Application security

Cookies with HttpOnly Flag: Problem in Some Browsers

April 7, 2014 by Dawid Czagan

1. Introduction

When a cookie has HttpOnly flag set, then JavaScript cannot read it in case of XSS exploitation. This is actually the reason why HttpOnly flag was introduced. As it can be seen, HttpOnly flag puts some restriction on cookie reading by JavaScript. Does it mean that the attacker is stopped at this point? Reading is prevented, but what about writing? HttpOnly flag was not introduced to prevent writing, so this might be potentially interesting. It turns out that HttpOnly flag can be overwritten by JavaScript in some browsers, and this overwriting possibility can be used by the attacker to launch a session fixation attack, what is the subject of the article.

2. Overwriting a cookie with HttpOnly flag by JavaScript

When JavaScript can overwrite a cookie with HttpOnly flag, then the attacker can launch a session fixation attack via an HttpOnly cookie in case of XSS exploitation (you can read about session fixation attack in one of my previous articles [1]).

As a consequence of a session fixation attack, the attacker can impersonate the victim, as he knows the victim’s session ID. The assumption here is that the session is not regenerated in the application after successful login. One can say at this point, that the flaw is in the application itself, because the application does not regenerate the session after successful login. This is true, but there is no reason to allow JavaScript to overwrite HttpOnly flag in some browsers, and this overwriting possibility can be used to take advantage of no session regeneration in the application after successful login in order to finally launch a session fixation attack.

What about the case when session ID is regenerated after successful login? Can it be used somehow by the attacker? Then the attacker can switch a user to his own account by setting the user’s session to the one that the attacker is currently using. Then the user thinks that he is using his own account, and actually enters some sensitive information to the attacker’s account.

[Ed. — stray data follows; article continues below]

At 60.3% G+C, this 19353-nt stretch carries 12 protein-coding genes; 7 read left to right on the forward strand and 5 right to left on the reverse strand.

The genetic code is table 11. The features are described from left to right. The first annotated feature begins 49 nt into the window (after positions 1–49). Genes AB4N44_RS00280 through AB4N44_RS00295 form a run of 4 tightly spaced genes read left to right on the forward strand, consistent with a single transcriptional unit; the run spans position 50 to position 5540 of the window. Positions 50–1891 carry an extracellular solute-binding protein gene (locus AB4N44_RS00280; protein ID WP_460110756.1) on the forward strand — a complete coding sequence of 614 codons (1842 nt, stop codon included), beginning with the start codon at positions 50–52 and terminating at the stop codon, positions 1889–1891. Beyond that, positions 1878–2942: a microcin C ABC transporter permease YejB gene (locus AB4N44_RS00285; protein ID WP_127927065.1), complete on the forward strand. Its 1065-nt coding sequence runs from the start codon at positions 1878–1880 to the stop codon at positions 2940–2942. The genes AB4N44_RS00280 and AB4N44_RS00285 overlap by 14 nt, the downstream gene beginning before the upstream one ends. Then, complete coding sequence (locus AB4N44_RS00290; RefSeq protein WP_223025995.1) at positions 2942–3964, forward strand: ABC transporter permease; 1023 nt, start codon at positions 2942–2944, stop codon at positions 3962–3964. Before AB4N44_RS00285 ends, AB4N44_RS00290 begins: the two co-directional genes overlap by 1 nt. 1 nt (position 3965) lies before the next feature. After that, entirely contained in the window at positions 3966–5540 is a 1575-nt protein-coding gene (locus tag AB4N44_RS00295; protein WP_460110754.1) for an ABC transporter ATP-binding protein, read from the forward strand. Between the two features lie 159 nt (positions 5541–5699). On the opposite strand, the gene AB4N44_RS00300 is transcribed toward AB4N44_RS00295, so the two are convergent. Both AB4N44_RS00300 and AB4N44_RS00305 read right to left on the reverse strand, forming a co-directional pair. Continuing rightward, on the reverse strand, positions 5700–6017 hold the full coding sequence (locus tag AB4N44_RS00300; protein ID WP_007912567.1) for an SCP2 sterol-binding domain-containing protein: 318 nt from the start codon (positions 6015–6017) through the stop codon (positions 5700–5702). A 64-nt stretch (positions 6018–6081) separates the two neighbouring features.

3. Browsers which allow JavaScript to overwrite HttpOnly cookie

I found that the following browsers allow JavaScript to overwrite HttpOnly cookies:

  • Safari
  • Opera Mobile
  • Opera Mini
  • BlackBerry browser
  • Konqueror browser

The problem was reported to the vendors (4 February 2014).

Internet Explorer, Firefox and Opera (standard install) are not vulnerable to the aforementioned attack.

4. Response from vendors

Opera Software confirmed the problem in Opera Mobile and Opera Mini. They decided to fix the issue in Opera Mini (date of fixing has not been determined). Although Opera Mobile was available on Google Play at the time of submission, Opera Software considered it to be legacy and didn’t decide to fix it (they responded that the replacement is Opera for Android, which prevents JavaScript from overwriting HttpOnly cookie).

BlackBerry responded that PlayBook tablet OS (I used this one while testing) has been announced as out of support as of April 2014 and the issue will not be fixed. However, the issue was reported before the OS end of support was announced and they decided to put me on Acknowledgements 2014 list of BlackBerry Security Incident Response Team (due to their policy my name will be put there by the end of April 2014) [2].

The issue was confirmed in Konqueror, but probably it will not be fixed. The conversation about this bug is available in KDE Bugtracking System [3].

The issue was reported to Apple two months ago, and since then I haven’t received any feedback from them.

5. Playing with the issue

Here is the simple piece of code:



print "Cookie1: ".$_COOKIE[‘cookie1’]."<br>";
print "Cookie2: ".$_COOKIE[‘cookie2’];


<script>document.cookie=’cookie1=100; expires=Thu, 2 Aug 2014 20:00:00 UTC; path=/’;</script>


The procedure is as follows – run it and then see that cookie1 (which has set HttpOnly flag) has been overwritten by JavaScript.

6. Summary

HttpOnly flag was introduced to prevent JavaScript from reading a cookie with HttpOnly flag. It turns out, however, that a cookie with HttpOnly flag can be overwritten by JavaScript in some browsers, what can be used by the attacker to launch session fixation attack. It was presented, which browsers allow JavaScript to overwrite HttpOnly cookie together with response from vendors. Finally, a simple piece of code was demonstrated to play with this issue.


[1] Understanding Session Fixation (access date: 4 April 2014)

[2] Acknowledgements 2014 – BlackBerry Security Incident Response Team
(access date: 4 April 2014)

[3] KDE Bugtracking System – Bypassing HttpOnly cookie in Konqueror (access date: 4 April 2014)

Posted: April 7, 2014
Articles Author
Dawid Czagan
View Profile

Dawid Czagan (@dawidczagan) has found security vulnerabilities in Google, Yahoo, Mozilla, Microsoft, Twitter, BlackBerry and other companies. Due to the severity of many bugs, he received numerous awards for his findings. Dawid is founder and CEO at Silesia Security Lab, which delivers specialized security auditing services with a results-driven approach. He also works as Security Architect at Future Processing. Dawid shares his bug hunting experience in his workshop entitled "Hacking web applications - case studies of award-winning bugs in Google, Yahoo, Mozilla and more". To find out about the latest in Dawid's work, you are invited to visit his blog ( and follow him on Twitter (@dawidczagan).

Leave a Reply

Your email address will not be published. Required fields are marked *